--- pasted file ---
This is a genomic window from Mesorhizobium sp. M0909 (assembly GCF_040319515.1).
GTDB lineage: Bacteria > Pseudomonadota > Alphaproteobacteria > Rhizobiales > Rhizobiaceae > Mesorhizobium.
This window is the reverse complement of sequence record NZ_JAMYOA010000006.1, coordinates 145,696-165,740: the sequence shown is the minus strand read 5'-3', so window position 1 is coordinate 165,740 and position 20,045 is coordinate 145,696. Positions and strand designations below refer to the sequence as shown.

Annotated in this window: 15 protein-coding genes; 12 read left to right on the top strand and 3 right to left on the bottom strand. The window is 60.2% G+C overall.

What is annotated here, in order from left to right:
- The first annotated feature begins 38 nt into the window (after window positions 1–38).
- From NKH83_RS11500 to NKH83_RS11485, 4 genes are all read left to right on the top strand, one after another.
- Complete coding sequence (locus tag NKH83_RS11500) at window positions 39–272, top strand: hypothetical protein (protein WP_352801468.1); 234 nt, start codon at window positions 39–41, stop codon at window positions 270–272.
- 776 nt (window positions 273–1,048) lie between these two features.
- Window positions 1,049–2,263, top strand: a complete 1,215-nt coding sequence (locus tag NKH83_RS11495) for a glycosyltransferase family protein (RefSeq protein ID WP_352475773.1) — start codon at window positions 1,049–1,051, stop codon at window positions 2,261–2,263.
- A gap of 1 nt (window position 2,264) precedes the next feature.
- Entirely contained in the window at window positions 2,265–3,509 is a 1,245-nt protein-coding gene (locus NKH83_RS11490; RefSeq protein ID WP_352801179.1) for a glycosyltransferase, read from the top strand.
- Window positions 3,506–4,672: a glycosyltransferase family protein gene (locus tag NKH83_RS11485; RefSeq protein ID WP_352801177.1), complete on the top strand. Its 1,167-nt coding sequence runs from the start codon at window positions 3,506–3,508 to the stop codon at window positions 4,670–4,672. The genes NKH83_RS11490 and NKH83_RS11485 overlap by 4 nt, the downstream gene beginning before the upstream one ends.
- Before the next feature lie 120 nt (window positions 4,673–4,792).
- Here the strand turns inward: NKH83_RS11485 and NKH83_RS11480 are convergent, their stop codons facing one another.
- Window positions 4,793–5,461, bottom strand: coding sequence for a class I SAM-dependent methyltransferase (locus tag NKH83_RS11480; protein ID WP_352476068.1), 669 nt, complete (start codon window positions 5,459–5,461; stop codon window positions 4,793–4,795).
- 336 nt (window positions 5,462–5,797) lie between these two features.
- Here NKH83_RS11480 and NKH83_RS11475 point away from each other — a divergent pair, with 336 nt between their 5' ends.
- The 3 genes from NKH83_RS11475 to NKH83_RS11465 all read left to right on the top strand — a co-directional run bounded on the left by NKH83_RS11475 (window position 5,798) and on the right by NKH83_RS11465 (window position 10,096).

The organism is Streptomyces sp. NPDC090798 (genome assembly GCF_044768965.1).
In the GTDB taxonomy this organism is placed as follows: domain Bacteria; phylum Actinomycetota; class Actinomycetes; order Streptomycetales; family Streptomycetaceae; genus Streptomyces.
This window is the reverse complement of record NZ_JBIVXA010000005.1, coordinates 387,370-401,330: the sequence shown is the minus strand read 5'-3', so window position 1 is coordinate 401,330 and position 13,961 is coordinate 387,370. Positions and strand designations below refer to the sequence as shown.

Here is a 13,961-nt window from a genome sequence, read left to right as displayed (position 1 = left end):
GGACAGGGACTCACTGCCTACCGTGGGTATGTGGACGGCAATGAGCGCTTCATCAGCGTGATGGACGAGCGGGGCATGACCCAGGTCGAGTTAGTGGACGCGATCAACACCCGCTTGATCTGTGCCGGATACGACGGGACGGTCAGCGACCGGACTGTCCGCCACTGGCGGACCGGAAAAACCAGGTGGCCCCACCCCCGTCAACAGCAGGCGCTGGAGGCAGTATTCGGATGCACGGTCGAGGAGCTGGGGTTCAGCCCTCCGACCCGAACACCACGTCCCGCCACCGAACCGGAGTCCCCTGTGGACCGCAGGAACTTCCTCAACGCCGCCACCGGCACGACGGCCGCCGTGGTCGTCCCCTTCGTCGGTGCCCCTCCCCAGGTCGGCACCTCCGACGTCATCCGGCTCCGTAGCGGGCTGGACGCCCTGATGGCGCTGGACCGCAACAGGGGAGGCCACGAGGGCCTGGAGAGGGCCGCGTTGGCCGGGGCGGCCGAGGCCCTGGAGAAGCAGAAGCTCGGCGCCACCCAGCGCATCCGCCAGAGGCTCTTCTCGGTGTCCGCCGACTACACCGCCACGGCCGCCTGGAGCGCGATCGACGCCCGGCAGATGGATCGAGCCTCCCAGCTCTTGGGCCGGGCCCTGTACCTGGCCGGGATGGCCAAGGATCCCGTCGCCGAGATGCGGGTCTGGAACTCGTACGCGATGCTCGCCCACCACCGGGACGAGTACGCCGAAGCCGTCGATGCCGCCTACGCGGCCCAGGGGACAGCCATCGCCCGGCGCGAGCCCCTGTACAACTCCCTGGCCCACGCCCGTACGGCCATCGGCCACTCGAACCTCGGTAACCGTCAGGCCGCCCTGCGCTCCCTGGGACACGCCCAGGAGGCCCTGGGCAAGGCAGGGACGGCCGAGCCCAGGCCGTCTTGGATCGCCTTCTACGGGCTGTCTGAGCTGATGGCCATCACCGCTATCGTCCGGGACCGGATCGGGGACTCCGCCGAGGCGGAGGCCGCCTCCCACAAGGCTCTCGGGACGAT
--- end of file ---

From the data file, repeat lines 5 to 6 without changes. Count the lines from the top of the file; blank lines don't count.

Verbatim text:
What is annotated here, in order from left to right:
- The first annotated feature begins 38 nt into the window (after window positions 1–38).